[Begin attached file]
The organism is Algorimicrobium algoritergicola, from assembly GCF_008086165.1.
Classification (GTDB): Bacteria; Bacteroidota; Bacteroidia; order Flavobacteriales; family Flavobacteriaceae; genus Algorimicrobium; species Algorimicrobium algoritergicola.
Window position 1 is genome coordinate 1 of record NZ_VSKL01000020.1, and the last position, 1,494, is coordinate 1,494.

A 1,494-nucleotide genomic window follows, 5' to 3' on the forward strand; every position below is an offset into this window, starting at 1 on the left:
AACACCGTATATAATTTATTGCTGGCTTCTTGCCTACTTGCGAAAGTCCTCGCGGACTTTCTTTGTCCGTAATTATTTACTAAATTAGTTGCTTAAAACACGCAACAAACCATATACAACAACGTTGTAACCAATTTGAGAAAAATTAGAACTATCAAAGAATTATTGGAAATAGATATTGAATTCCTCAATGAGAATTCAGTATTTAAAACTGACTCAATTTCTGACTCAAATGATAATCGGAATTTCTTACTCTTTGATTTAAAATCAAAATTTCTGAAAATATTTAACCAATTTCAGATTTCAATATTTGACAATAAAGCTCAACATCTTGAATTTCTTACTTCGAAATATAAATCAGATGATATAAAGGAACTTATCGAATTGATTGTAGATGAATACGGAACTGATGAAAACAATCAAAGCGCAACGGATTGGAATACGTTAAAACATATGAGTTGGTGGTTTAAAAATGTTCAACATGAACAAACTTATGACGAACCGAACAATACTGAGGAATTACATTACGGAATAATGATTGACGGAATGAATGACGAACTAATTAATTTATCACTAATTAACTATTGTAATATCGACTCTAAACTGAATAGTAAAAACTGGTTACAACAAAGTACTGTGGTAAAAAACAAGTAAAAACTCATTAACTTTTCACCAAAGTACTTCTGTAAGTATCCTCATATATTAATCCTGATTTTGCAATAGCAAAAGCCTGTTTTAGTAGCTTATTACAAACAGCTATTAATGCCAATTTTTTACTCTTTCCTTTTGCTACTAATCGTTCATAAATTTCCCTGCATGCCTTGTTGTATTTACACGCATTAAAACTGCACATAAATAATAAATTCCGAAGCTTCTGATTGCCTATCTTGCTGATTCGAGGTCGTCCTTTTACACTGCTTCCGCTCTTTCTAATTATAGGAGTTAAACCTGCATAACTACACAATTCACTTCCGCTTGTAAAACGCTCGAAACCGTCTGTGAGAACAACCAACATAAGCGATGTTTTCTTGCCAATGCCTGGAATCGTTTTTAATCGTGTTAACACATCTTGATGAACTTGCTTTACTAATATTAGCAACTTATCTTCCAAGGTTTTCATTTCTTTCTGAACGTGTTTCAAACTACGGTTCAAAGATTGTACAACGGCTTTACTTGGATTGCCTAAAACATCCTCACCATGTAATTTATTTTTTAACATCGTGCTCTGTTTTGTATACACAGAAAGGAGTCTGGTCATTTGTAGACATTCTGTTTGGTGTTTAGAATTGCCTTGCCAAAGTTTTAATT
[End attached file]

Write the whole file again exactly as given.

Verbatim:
The organism is Algorimicrobium algoritergicola, from assembly GCF_008086165.1.
Classification (GTDB): Bacteria; Bacteroidota; Bacteroidia; order Flavobacteriales; family Flavobacteriaceae; genus Algorimicrobium; species Algorimicrobium algoritergicola.
Window position 1 is genome coordinate 1 of record NZ_VSKL01000020.1, and the last position, 1,494, is coordinate 1,494.

A 1,494-nucleotide genomic window follows, 5' to 3' on the forward strand; every position below is an offset into this window, starting at 1 on the left:
AACACCGTATATAATTTATTGCTGGCTTCTTGCCTACTTGCGAAAGTCCTCGCGGACTTTCTTTGTCCGTAATTATTTACTAAATTAGTTGCTTAAAACACGCAACAAACCATATACAACAACGTTGTAACCAATTTGAGAAAAATTAGAACTATCAAAGAATTATTGGAAATAGATATTGAATTCCTCAATGAGAATTCAGTATTTAAAACTGACTCAATTTCTGACTCAAATGATAATCGGAATTTCTTACTCTTTGATTTAAAATCAAAATTTCTGAAAATATTTAACCAATTTCAGATTTCAATATTTGACAATAAAGCTCAACATCTTGAATTTCTTACTTCGAAATATAAATCAGATGATATAAAGGAACTTATCGAATTGATTGTAGATGAATACGGAACTGATGAAAACAATCAAAGCGCAACGGATTGGAATACGTTAAAACATATGAGTTGGTGGTTTAAAAATGTTCAACATGAACAAACTTATGACGAACCGAACAATACTGAGGAATTACATTACGGAATAATGATTGACGGAATGAATGACGAACTAATTAATTTATCACTAATTAACTATTGTAATATCGACTCTAAACTGAATAGTAAAAACTGGTTACAACAAAGTACTGTGGTAAAAAACAAGTAAAAACTCATTAACTTTTCACCAAAGTACTTCTGTAAGTATCCTCATATATTAATCCTGATTTTGCAATAGCAAAAGCCTGTTTTAGTAGCTTATTACAAACAGCTATTAATGCCAATTTTTTACTCTTTCCTTTTGCTACTAATCGTTCATAAATTTCCCTGCATGCCTTGTTGTATTTACACGCATTAAAACTGCACATAAATAATAAATTCCGAAGCTTCTGATTGCCTATCTTGCTGATTCGAGGTCGTCCTTTTACACTGCTTCCGCTCTTTCTAATTATAGGAGTTAAACCTGCATAACTACACAATTCACTTCCGCTTGTAAAACGCTCGAAACCGTCTGTGAGAACAACCAACATAAGCGATGTTTTCTTGCCAATGCCTGGAATCGTTTTTAATCGTGTTAACACATCTTGATGAACTTGCTTTACTAATATTAGCAACTTATCTTCCAAGGTTTTCATTTCTTTCTGAACGTGTTTCAAACTACGGTTCAAAGATTGTACAACGGCTTTACTTGGATTGCCTAAAACATCCTCACCATGTAATTTATTTTTTAACATCGTGCTCTGTTTTGTATACACAGAAAGGAGTCTGGTCATTTGTAGACATTCTGTTTGGTGTTTAGAATTGCCTTGCCAAAGTTTTAATT